Abstract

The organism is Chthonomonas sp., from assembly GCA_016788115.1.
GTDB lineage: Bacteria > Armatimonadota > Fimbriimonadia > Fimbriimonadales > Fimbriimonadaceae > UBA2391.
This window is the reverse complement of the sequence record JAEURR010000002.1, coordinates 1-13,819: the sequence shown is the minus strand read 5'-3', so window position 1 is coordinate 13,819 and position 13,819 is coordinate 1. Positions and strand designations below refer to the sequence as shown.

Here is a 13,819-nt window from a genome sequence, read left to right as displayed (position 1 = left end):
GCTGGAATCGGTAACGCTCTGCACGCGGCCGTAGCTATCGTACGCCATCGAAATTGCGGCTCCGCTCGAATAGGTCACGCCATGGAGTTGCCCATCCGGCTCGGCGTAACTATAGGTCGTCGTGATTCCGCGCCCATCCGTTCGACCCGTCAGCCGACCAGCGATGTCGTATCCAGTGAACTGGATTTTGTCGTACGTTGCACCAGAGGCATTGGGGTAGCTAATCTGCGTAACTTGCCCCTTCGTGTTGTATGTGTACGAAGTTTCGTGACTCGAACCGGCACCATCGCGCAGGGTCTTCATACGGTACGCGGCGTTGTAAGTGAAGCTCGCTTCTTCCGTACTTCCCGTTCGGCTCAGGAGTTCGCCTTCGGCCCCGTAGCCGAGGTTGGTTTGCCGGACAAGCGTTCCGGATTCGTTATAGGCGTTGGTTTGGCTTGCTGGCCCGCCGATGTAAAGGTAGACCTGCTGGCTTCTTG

The direct effect of Palmer amaranth, Amaranthus palmeri Watson, on cotton growth and development is well documented, but its indirect effect through harboring feeding insects is less understood. Palmer amaranth emerged with cotton and remaining in the field for 30 days increased tarnished plant bug, Lygus lineolaris (Palisot de Beauvois), populations compared with a weed-free system. Weedy systems noted up to 49% more damaged terminals than weed-free systems, with cotton yield decreasing as damaged terminals increased at one of two locations. Thrips (Thysanoptera: Thripidae) populations were effectively controlled with Aeris® (Bayer, St. Louis, MO) seed treatment (imidacloprid + thiodicarb at 0.375 mg active ingredient per seed), but there was no correlation between thrips infestations and increasing damaged cotton terminals. However, Aeris seed treatment significantly reduced the occurrence of damaged cotton terminals. In a second experiment, Palmer amaranth infesting an area adjacent to a weed-free cotton field had maximum damaged terminals of 51% on the cotton row proximal to the weedy area, with the distal cotton row (44 m away) having 8% terminal damage. Cotton yield significantly decreased as damaged terminals increased. A final bioassay experiment further evaluated the influence of seed treatment on tarnished plant bug feeding impacting cotton seedlings. With Aeris seed treatment, tarnished plant bug mortality was 97%, compared with 37% for nontreated seed. Results suggest tarnished plant bug infestations increased where Palmer amaranth was present in cotton fields. Additionally, greater Palmer amaranth infestations led to an increase in damaged cotton terminals and lower yields.

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